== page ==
American Heritage® Dictionary of the English Language, Fourth Edition
- n. Any of various light open carriages, often with a collapsible hood, especially a two-wheeled carriage drawn by one horse.
- n. A post chaise.
- n. A chaise longue.
Century Dictionary and Cyclopedia
- n. Properly, a two-wheeled carriage for two persons, drawn by one horse, and generally furnished with a hood or top that may be let down. In dialectal speech often shay.
- n. A four-wheeled pleasure-carriage drawn by two or more horses.
- n. A French gold coin first issued by Louis IX. in the thirteenth century. It was equal to about three United States gold dollars. The specimen illustrated weighs about 73 grains. Chaises were also coined in England in the reign of Edward III.
- n. An open, horse-drawn carriage for one or two people, usually with one horse and two wheels.
- n. A chaise longue.
- n. A post chaise.
GNU Webster's 1913
- n. A two-wheeled carriage for two persons, with a calash top, and the body hung on leather straps, or thorough-braces. It is usually drawn by one horse.
- n. a carriage in general.
- n. a long chair; for reclining
- n. a carriage consisting of two wheels and a calash top; drawn by a single horse
- From French chaise. (Wiktionary)
- French, chair, variant of Old French chaiere; see chair. (American Heritage® Dictionary of the English Language, Fourth Edition)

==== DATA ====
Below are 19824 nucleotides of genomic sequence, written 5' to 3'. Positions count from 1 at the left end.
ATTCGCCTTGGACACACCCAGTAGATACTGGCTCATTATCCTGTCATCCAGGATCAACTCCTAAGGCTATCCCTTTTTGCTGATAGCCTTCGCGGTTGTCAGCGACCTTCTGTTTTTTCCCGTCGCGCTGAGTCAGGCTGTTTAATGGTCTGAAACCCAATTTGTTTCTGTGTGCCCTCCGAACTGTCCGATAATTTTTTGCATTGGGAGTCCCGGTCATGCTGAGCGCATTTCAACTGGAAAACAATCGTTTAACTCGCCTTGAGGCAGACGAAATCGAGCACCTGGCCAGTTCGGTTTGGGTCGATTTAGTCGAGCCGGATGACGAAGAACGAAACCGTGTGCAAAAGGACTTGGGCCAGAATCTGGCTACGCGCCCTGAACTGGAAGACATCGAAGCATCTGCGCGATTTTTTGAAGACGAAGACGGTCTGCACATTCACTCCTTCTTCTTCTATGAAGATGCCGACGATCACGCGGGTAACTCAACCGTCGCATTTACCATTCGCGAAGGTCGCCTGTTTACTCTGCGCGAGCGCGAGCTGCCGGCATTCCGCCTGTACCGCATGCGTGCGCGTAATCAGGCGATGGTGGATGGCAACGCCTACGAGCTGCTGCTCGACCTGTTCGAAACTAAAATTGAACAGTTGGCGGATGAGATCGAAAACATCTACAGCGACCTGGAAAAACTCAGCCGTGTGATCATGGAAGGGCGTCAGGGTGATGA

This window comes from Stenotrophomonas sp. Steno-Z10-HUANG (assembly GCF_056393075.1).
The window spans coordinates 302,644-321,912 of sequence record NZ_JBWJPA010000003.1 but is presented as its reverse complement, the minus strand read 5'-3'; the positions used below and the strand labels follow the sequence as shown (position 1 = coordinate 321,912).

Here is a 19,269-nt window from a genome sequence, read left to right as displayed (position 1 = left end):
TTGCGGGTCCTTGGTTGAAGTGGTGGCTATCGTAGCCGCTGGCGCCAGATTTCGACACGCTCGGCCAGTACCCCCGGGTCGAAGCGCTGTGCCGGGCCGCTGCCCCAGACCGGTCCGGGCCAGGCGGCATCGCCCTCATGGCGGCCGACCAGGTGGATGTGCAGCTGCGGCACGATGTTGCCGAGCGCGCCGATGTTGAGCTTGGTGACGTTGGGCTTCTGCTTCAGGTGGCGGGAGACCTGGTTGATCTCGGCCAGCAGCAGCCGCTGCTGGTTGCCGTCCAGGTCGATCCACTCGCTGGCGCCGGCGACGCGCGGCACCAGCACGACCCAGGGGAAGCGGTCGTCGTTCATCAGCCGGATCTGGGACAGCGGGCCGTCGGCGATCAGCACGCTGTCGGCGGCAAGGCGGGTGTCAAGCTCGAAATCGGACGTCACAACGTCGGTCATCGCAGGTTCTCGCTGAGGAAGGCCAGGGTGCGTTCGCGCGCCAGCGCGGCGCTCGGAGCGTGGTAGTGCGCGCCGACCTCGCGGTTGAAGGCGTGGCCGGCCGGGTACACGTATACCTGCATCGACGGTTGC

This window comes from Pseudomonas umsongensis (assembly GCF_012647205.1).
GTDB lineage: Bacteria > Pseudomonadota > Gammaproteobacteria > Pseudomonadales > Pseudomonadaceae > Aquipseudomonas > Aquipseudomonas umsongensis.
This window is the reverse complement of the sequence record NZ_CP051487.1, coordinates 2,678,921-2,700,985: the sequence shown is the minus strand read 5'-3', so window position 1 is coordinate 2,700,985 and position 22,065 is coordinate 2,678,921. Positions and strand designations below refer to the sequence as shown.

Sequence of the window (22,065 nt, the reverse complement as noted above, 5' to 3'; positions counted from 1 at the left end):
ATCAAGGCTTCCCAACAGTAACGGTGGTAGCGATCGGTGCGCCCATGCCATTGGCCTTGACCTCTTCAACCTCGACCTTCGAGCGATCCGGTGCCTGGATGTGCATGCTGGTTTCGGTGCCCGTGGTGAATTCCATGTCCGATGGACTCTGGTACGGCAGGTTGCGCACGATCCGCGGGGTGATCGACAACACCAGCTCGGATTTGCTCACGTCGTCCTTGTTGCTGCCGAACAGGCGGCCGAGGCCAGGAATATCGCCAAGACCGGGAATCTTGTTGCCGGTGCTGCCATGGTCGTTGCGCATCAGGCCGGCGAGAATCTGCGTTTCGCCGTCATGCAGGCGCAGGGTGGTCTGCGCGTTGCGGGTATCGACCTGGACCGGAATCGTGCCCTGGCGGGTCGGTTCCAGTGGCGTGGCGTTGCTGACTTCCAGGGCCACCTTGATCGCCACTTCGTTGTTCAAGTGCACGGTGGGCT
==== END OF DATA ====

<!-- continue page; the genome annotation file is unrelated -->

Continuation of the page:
“Once I had a very young copy editor change the term chaise longue, in a text of mine, to the commonly used "chaise lounge.”
“I thought you called the chaise yours,' said I. 'That's my way of speaking,' said the man; 'but the chaise is my master's, and a better master does not live.”
“She was charmed to find your opinion agreed with her own, and settled that we should go to town to-morrow morning: and a chaise is actually ordered to be here by one o'clock.”
“I am going to Temple's, and the chaise is at the door.”
“xiEnglish-speakers did the same thing to the French word longue when, in the early nineteenth century, they heard it as the unrelated word lounge to form the phrase chaise lounge.”
“As you can see from the pictures attached below the Calla Chair can be transformed in chaise lounge by suitables joints arranging the arms overall opening as well as different positions in very good comfort.”
“The reading chaise is all put together and I have had the chance to try it out.”
“I was told – I was assured –' said Bellamy, 'that a mad bull was running wild about the country; and I thought it, therefore, advisable to send for a chaise from the nearest inn, that I might return this young lady to her friends.”
“Chance gives me an opportunity of forwarding this by New York; I write whilst my chaise is getting ready.”
“I thought you called the chaise yours," said I. "That's my way of speaking," said the man, "but the chaise is my master's, and a better master does not live.”
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